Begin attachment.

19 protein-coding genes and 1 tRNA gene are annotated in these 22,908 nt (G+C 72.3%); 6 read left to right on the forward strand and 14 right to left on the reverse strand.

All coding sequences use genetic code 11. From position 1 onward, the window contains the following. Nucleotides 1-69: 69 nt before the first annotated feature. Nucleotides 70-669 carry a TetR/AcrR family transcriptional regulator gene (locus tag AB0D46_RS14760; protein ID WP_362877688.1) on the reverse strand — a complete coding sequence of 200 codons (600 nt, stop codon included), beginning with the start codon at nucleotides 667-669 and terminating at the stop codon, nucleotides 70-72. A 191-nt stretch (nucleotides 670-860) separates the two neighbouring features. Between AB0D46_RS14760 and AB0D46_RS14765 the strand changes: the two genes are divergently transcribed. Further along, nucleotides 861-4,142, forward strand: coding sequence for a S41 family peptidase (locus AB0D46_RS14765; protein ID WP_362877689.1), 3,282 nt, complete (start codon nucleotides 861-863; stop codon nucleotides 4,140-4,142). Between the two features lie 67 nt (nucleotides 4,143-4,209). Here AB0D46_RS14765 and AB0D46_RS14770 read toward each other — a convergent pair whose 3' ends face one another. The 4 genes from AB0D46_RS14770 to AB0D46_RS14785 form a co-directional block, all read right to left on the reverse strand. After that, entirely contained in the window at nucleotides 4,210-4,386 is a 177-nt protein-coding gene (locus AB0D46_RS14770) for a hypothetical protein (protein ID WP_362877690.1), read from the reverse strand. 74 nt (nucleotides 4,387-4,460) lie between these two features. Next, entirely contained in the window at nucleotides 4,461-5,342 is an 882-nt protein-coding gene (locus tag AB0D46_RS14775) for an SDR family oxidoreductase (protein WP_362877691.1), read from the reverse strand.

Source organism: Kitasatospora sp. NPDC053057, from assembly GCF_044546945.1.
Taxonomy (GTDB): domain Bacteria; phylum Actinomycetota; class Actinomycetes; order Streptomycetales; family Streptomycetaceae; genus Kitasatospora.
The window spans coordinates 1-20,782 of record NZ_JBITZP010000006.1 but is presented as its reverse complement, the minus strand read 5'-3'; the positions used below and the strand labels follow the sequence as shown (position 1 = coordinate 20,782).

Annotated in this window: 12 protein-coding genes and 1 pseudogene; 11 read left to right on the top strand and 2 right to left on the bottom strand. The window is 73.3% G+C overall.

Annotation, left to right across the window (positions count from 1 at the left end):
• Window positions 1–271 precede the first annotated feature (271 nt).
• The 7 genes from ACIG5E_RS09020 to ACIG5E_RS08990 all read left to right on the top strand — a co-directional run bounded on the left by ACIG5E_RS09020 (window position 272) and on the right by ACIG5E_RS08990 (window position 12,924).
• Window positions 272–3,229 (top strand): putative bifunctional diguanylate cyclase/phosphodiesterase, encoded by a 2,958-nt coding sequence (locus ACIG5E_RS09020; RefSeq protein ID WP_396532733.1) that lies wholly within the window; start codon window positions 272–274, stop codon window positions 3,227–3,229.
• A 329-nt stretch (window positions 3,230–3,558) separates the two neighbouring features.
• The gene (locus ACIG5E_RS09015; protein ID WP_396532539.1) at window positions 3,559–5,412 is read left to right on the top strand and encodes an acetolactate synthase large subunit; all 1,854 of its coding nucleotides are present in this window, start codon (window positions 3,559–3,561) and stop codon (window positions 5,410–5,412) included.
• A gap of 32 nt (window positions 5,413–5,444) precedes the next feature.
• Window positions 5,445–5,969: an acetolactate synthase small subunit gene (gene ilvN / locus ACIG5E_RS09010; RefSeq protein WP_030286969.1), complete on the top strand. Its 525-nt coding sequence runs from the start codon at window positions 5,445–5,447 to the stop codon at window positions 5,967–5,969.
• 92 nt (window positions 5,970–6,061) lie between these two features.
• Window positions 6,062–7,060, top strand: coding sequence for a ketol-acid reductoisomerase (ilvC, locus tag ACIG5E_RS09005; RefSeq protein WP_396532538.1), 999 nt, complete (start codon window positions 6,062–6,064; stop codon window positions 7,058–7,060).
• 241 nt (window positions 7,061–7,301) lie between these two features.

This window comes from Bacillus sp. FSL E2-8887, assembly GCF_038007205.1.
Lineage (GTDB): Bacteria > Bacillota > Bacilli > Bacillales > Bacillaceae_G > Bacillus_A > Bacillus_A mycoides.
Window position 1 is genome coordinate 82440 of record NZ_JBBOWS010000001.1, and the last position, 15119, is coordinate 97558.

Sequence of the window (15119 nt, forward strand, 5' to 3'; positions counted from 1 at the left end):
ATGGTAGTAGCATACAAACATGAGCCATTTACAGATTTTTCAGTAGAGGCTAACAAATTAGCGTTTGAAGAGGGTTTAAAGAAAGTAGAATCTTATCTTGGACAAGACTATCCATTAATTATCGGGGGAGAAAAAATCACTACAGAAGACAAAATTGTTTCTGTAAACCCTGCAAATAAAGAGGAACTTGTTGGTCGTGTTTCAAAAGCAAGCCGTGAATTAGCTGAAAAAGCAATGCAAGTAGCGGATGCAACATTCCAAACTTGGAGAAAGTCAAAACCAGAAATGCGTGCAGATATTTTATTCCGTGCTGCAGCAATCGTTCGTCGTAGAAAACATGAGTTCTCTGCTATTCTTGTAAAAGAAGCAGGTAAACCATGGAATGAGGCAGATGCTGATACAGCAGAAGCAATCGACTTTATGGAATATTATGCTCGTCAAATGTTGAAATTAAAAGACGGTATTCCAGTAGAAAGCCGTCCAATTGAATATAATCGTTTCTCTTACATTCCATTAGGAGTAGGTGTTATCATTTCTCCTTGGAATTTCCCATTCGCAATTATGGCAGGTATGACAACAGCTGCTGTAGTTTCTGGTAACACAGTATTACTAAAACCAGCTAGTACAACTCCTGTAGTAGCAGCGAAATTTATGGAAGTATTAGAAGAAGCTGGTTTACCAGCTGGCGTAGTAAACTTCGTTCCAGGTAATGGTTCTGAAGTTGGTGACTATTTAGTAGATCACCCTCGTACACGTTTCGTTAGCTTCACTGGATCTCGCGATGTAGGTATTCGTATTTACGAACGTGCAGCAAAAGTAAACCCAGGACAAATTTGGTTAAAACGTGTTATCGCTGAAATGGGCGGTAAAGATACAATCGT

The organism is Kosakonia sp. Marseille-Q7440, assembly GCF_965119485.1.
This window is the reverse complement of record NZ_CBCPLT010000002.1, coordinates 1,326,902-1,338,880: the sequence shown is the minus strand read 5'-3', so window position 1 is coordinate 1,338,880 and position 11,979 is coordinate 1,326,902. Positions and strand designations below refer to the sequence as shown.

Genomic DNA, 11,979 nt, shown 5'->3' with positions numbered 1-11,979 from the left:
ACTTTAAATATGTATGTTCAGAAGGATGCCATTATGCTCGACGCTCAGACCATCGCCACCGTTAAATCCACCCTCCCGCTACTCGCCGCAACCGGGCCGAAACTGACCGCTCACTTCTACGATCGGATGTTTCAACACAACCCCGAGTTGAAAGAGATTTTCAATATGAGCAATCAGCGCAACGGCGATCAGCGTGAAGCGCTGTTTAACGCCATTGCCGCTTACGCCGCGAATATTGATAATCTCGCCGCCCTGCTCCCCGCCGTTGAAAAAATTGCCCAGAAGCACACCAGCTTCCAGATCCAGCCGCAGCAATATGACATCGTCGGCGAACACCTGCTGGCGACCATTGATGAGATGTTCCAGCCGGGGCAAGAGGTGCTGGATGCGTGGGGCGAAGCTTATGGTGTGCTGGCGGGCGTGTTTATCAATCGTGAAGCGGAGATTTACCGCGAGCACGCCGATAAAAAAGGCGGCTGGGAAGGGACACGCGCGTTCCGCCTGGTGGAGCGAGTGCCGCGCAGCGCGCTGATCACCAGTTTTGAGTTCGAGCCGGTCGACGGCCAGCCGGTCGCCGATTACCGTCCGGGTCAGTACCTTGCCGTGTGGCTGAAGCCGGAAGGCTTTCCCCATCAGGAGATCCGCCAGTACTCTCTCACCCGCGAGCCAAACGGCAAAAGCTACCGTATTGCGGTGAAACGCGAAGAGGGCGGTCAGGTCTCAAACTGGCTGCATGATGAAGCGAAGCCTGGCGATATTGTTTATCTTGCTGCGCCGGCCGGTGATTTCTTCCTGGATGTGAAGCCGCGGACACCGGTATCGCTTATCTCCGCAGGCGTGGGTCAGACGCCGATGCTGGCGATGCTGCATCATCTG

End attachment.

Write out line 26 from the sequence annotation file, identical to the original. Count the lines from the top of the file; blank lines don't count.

ACTTTAAATATGTATGTTCAGAAGGATGCCATTATGCTCGACGCTCAGACCATCGCCACCGTTAAATCCACCCTCCCGCTACTCGCCGCAACCGGGCCGAAACTGACCGCTCACTTCTACGATCGGATGTTTCAACACAACCCCGAGTTGAAAGAGATTTTCAATATGAGCAATCAGCGCAACGGCGATCAGCGTGAAGCGCTGTTTAACGCCATTGCCGCTTACGCCGCGAATATTGATAATCTCGCCGCCCTGCTCCCCGCCGTTGAAAAAATTGCCCAGAAGCACACCAGCTTCCAGATCCAGCCGCAGCAATATGACATCGTCGGCGAACACCTGCTGGCGACCATTGATGAGATGTTCCAGCCGGGGCAAGAGGTGCTGGATGCGTGGGGCGAAGCTTATGGTGTGCTGGCGGGCGTGTTTATCAATCGTGAAGCGGAGATTTACCGCGAGCACGCCGATAAAAAAGGCGGCTGGGAAGGGACACGCGCGTTCCGCCTGGTGGAGCGAGTGCCGCGCAGCGCGCTGATCACCAGTTTTGAGTTCGAGCCGGTCGACGGCCAGCCGGTCGCCGATTACCGTCCGGGTCAGTACCTTGCCGTGTGGCTGAAGCCGGAAGGCTTTCCCCATCAGGAGATCCGCCAGTACTCTCTCACCCGCGAGCCAAACGGCAAAAGCTACCGTATTGCGGTGAAACGCGAAGAGGGCGGTCAGGTCTCAAACTGGCTGCATGATGAAGCGAAGCCTGGCGATATTGTTTATCTTGCTGCGCCGGCCGGTGATTTCTTCCTGGATGTGAAGCCGCGGACACCGGTATCGCTTATCTCCGCAGGCGTGGGTCAGACGCCGATGCTGGCGATGCTGCATCATCTG